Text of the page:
11 September 2018

There are probably lots of things you’ve heard about Hull. But have you heard what a great place it is to live? Emma Hardy MP explains why.

There are probably lots of things you’ve heard about Hull. You may have heard about our cream phone boxes. Or you may know that it’s the birthplace of William Wilberforce. You may have heard about our proud fishing heritage. Or know that it was recently the Capital of Culture and hosted the prestigious Turner Prize. You may have heard about how we started the Civil War by not allowing the King to enter our great city. But have you heard about what a great place it is to live?

Hull has a proud history that runs through our city for everyone to see. I’m not just talking about the cream phone boxes or historic buildings. The murals dotted throughout our community are an example of local people taking ownership of our public spaces to tell our city’s proud story.

Of course, Hull does have its challenges. Austerity has had a huge impact on our communities but, as our history shows, we have always been able to change and adapt. We are working hard to make sure Hull remains a great place to live.

Mural showing the 'headscarf revolutionaries', a group of women who fought to improve the safety of fishermen following the triple trawler disaster of 1968, Hessle Road, Hull

So how do we do this?

The local council has taken an active role, directly intervening to regenerate large parts of our city. Even though many of the homes in these areas were privately owned, the council recognised the importance of improving them, and secured funding to make this possible.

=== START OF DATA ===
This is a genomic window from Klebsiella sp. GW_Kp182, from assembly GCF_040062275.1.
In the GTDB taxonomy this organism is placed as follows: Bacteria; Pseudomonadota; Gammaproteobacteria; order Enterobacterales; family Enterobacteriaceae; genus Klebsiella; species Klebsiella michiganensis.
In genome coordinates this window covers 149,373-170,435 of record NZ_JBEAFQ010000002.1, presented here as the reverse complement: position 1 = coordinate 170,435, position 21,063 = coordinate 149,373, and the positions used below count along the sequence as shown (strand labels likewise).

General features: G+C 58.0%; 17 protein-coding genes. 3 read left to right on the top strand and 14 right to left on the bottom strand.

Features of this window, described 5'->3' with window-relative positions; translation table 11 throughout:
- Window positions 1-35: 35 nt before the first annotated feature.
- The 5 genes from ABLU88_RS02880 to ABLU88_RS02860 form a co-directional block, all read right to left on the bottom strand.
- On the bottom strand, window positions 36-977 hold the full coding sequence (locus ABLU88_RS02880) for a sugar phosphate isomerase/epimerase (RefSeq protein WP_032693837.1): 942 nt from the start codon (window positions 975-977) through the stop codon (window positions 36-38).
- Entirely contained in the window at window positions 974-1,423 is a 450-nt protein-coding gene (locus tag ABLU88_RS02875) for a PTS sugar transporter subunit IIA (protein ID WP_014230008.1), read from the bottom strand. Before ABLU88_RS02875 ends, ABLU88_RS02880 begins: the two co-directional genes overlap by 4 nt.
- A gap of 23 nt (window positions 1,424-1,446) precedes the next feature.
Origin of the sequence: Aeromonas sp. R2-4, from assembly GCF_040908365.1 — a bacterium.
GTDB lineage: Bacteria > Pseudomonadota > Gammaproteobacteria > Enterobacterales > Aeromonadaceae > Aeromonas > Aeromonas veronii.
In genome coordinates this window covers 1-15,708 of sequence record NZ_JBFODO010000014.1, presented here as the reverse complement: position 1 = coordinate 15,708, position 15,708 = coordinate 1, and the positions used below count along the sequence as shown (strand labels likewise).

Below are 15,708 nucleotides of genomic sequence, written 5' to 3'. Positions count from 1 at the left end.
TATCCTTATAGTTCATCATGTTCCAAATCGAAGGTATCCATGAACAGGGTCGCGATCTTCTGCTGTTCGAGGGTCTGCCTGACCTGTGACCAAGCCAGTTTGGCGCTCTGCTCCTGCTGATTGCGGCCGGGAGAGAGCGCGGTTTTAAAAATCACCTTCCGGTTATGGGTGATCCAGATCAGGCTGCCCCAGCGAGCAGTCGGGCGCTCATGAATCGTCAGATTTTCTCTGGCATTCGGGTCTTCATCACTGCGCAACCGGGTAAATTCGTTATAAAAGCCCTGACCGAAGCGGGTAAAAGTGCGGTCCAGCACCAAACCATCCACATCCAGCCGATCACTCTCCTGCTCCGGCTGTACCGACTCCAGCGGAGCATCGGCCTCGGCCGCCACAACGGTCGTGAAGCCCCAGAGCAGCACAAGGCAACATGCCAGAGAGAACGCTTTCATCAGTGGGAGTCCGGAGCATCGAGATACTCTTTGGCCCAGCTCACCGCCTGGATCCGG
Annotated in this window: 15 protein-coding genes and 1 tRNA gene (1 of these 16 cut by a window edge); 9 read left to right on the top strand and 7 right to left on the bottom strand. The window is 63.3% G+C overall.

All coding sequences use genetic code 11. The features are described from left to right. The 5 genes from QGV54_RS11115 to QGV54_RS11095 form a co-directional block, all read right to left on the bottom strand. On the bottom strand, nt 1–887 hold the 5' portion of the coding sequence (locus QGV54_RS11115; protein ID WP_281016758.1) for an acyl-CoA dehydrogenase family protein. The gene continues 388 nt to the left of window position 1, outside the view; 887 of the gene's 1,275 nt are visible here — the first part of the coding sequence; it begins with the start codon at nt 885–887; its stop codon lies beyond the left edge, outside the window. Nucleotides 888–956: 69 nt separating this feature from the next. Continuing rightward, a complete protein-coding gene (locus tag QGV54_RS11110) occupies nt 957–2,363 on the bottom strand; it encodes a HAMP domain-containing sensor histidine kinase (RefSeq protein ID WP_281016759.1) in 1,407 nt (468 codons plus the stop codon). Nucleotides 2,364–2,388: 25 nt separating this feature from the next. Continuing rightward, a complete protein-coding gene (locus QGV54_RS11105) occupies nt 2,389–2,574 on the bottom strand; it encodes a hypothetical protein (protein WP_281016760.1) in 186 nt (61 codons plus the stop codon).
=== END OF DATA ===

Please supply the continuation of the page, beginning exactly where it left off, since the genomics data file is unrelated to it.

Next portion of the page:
Building good quality, genuinely affordable homes is a key part of making places great. Housing associations and the council have been working together in partnership to build new homes and improve local areas for residents, turning places with a high number of empty homes back into communities.

The Government has committed to raising new build targets to 300,000 a year. Despite a difficult local market because of high build costs associated with flood risk and a low average income, Hull is more than playing its part.

Last year, against a planning target of 620 new homes, we built 1,522, 66% of which were built with active participation from the council. National Housing Federation members also played a key role – Pickering and Ferens, Together, Home Group and Riverside were all great partners.

Great places aren’t just those that build great new homes though – they’re places that look beyond bricks and mortar to understand the real needs of the people that live in those homes, regardless of tenure. Improving the life chances of local residents is our real motivation in providing great homes. In Hull, we were immensely proud that the CIH recognised our efforts to make this ambition a reality by naming the council as Strategic Housing Authority of the Year in 2018.

It is vital that communities are involved in creating and sustaining changes in a place. For example, the residents of Tyne Street, Ribble Street and Dee Street have played a vital role in the regeneration of their streets. When the building company responsible for the regeneration went bust, leaving the work unfinished, the residents worked hard to ensure it was completed. Now, they are committed to making sure their area remains clean, and look out for each other.

Local businesses also make a significant contribution. They continue to invest in nurturing local talent, creating new opportunities for our young people. They also recognise their commitment to our town, helping regenerate the Fruit Market, creating new homes, shops and restaurants for residents.

There are of course things that still need to change, like better transport links to other cities. But, thanks to the support of the local council, housing associations, local businesses and our residents, we can proudly say that Hull is a great place to live.

Emma Hardy MP

Emma Hardy is the Labour MP for Hull West and Hessle

Making Hull a great place to live